Indirect Pulp Capping
A clinician must always first identify the etiology of the insult and reach an accurate diagnosis. In the case of caries or uncomplicated crown fractures (without pulp exposure), excavation of infected dentin and cavity disinfection must be first achieved. If possible, the pulp tissue should not be violated. This goal can be achieved by progressive removal, using caries indicator to detect contaminated dentinal tissue. It has been shown that cavity preparations with residual dentin thickness of at least 0.5 mm from the pulp could be successfully capped with a bioactive material, resulting in the desirable formation of reactionary dentin, particularly in young patients. This capping approach is called indirect pulp capping because the bioactive material does not directly contact the pulp tissue. Yet its bioactive components and high pH can neutralize bacteria , and their antigens and directly stimulate odontoblasts to produce reactionary tertiary dentin in the site of injury. Ideally, the bioactive materials are placed over residual healthy, uninfected dentin. However, there is evidence that residual softened dentin can be capped, still resulting in tertiary dentin and arrested progression of the disease with the use of these materials. This partial caries removal approach can be accomplished in one visit or may be followed by additional visits for excavation followed by capping, called step-wise caries excavation . , These conservative approaches strongly rely on the remineralization of the residual dentin and further formation of tertiary dentin by a healthy pulp. Therefore clinicians need to maintain a close follow-up to ensure that these biological goals are being achieved and that the pulp remains vital and the patient asymptomatic ( Fig. 10.9 ).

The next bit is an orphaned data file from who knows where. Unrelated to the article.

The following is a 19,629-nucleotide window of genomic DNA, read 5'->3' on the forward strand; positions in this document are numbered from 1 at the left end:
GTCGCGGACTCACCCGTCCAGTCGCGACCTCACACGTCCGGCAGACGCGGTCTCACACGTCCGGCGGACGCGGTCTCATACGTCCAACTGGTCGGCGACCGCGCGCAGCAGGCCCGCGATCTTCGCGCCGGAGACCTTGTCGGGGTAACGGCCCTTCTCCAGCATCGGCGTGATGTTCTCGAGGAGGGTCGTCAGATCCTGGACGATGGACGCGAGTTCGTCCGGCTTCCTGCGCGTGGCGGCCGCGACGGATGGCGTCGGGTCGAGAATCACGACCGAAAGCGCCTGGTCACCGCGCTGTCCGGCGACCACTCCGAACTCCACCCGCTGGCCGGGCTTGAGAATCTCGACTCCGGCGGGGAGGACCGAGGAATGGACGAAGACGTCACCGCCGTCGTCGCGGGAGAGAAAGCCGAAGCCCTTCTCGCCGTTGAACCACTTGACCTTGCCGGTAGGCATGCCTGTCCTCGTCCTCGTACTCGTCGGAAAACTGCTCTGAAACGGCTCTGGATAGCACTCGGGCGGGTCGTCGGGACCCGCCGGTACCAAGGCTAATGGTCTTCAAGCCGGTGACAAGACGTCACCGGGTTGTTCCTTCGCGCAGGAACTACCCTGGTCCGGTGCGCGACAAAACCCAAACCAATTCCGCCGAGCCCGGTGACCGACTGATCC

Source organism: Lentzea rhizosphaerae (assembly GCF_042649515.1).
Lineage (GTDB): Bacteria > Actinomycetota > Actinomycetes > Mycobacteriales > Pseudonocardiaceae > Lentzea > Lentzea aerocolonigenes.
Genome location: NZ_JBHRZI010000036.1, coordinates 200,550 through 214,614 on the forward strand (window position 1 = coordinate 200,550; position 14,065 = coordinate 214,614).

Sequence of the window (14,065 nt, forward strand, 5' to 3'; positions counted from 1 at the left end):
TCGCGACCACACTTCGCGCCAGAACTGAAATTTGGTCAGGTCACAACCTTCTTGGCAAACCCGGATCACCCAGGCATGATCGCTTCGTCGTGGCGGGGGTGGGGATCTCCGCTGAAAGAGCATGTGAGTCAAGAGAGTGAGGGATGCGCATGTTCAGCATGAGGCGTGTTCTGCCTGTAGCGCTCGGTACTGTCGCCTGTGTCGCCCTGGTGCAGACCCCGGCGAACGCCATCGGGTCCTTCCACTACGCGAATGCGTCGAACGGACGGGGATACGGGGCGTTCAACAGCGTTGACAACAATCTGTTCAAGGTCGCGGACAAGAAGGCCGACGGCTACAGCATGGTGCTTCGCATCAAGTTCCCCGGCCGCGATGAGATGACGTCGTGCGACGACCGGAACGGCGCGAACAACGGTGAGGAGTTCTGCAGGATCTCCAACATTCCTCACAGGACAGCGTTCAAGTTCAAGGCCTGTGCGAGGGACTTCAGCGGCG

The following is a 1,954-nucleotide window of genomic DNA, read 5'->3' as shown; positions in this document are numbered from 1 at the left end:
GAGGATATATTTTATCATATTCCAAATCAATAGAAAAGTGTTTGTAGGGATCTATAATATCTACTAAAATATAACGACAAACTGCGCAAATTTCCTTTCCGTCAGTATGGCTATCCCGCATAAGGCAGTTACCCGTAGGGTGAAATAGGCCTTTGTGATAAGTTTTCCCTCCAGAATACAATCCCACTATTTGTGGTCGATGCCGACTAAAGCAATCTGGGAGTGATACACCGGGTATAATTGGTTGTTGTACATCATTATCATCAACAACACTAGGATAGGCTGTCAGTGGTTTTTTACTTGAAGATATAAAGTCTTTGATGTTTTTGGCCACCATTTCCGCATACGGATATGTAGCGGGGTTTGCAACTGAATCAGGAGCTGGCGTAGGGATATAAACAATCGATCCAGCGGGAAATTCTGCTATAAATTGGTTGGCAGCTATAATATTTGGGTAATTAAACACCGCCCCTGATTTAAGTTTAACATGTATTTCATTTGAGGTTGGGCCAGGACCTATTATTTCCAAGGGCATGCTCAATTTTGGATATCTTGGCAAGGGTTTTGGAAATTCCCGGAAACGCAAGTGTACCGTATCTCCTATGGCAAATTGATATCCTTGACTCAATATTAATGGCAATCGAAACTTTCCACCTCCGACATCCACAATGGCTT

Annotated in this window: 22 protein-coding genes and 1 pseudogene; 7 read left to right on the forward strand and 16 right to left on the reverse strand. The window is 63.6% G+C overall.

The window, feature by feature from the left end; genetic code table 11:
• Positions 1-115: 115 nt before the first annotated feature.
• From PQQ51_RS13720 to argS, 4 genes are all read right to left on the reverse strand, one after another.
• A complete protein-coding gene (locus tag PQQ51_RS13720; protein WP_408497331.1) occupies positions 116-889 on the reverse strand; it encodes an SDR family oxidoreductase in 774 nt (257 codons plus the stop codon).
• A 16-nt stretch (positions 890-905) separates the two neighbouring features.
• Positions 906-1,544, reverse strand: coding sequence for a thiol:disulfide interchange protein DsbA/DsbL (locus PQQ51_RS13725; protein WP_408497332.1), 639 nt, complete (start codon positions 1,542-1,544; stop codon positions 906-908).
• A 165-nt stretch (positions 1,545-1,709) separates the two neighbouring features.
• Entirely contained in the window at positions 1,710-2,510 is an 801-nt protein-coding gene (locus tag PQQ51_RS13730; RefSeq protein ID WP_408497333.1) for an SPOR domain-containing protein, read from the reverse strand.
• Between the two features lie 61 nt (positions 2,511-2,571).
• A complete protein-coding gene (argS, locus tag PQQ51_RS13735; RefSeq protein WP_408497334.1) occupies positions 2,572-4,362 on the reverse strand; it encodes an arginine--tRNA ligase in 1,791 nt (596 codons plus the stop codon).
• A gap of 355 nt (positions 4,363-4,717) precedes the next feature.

Direct Pulp Capping
The exposure of the pulp tissue without major contamination can happen upon mechanical exposure of the dental pulp by trauma or during cavity preparation. In this instance the pulp may be protected and its vitality maintained by immediately covering it (pulp capping) with a bioactive material and placing a restoration, thereby avoiding root canal treatment. This approach has been shown to have an excellent prognosis in incompletely formed teeth but has also been shown successful in permanent teeth with fully formed roots. However, in cases of long-standing carious exposure of the pulp, lower success rates are expected when a direct pulp-capping procedure is performed. Recently, new data on the regenerative potential of the dental pulp and the development of newer bioactive materials have broadened the effectiveness of direct pulp-capping procedures.
If the exposure is large or seriously contaminated, it may require the removal of the superficial layer of the diseased pulp (partial pulpotomy) or the entire coronal pulp to the level of the root canal orifice (pulp chamber pulpotomy). As with direct pulp capping, close follow-up is recommended to ensure that, if needed, appropriate further treatment is provided in a timely fashion ( Fig. 10.10 ).